Ultrafiltration versus sedimentation-based pretreatment for seawater feed to RO plants: Environmental Impact Study

  • Tariq Al Sarkal

Student thesis: Master's Thesis


Environmental considerations are the drive behind many recent process changes in desalination plants as different desalination technologies are associated with a number of environmental impacts. Commonly, the main contributors to these environmental impacts are energy consumptions and chemical usage. One tool to assess environmental impacts resulting from shifting from one design choice to another is by conducting Life Cycle Analysis (LCA) of all considered designs/systems. An LCA study considers all the environmental impacts associated with a product or system throughout its life cycle (i.e., from cradle to grave). Fouling is a common problem in Reverse Osmosis plants. This issue is usually addressed by pretreating the feed water. Pretreatment can be achieved using a combination of a number of physical and chemical processes. The choice of these processes depends, amongst other things, on the quality of feed water. The common factor, however, is that each process will still have its own environmental considerations. Traditionally, sedimentation-based pretreatment has been commonly applied. This involves coagulation, sedimentation, dual-media filtration, and microfiltration polishing, in addition to disinfection. Recently, membrane-based pretreatment, using ultrafiltration, has been gaining momentum. This process is marketed as a substitute for all the other stages of the sedimentation-based method, but at a lower environmental footprint. In this work, two alternatives for intake water pretreatment for fouling control were compared: sedimentation based and membrane filtration pretreatment. Standard LCA methodology, using a professional software package (SimaPro), was applied in this iii case study research, based on real data from the Fujairah-1 plant for the sedimentation based system and full design data for the alternative UF system, provided by XFlow®. By use of LCA, a comprehensive environmental modeling of the considered options for the above study was conducted. The pretreatment systems, including their components (e.g., equipment) and material and energy flows throughout their lifetime, were modeled. Environmental impacts of these systems, using alternative energy mixes, were also modeled. The findings of this work indicate that a membrane based pretreatment has a lower environmental impact, throughout the system’s life cycle, than the existing sedimentation based pretreatment in the Fujairah-1 desalination plant. This result holds under all alternative energy mix assumptions; including renewable, natural gas, oil, and nuclear energy. Our findings also show that the most significant contributor to the overall environmental impacts of both pretreatment systems is energy consumption.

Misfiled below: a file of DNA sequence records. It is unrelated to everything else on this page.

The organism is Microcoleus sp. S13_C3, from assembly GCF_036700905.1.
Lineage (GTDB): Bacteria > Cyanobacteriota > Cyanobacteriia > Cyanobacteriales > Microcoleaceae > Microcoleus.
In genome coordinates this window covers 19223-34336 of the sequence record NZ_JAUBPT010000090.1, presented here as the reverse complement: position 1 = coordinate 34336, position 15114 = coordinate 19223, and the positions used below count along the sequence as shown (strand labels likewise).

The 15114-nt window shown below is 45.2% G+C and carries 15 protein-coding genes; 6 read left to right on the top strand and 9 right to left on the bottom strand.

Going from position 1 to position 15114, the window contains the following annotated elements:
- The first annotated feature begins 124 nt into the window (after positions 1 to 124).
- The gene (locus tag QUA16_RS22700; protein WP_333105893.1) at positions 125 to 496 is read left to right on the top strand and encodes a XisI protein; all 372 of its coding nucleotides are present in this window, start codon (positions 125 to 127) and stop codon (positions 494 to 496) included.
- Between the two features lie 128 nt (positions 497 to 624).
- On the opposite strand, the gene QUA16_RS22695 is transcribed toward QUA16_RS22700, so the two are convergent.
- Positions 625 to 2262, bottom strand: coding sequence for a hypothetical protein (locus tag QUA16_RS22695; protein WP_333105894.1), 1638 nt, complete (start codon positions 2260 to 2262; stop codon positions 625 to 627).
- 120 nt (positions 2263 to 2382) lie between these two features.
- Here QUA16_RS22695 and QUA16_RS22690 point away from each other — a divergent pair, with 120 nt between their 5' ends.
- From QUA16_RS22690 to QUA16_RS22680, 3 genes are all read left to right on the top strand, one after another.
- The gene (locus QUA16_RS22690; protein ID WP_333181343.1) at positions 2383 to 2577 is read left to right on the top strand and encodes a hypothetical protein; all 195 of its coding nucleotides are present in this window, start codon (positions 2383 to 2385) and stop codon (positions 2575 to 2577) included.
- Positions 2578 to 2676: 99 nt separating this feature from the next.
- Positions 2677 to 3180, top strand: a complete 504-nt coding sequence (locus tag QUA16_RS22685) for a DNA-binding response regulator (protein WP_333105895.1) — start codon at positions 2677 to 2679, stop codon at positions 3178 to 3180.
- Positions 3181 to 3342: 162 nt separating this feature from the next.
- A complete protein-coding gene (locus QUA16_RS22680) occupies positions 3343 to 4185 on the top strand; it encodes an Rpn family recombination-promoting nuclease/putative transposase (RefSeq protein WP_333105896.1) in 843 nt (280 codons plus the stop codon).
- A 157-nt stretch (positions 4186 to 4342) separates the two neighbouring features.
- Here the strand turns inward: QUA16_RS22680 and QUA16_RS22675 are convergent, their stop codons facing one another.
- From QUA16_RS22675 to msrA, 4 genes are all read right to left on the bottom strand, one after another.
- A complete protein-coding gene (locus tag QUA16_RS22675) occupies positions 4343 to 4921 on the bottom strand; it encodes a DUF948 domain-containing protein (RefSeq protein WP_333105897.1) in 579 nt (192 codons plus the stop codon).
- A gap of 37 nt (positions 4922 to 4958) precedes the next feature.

Date of AwardJun 2013
Original languageAmerican English
SupervisorHassan Arafat (Supervisor)


  • Desalination; Environmental Impacts; Pretreatment; Sedimentation; Ultrafiltration; Reverse Osmosis.

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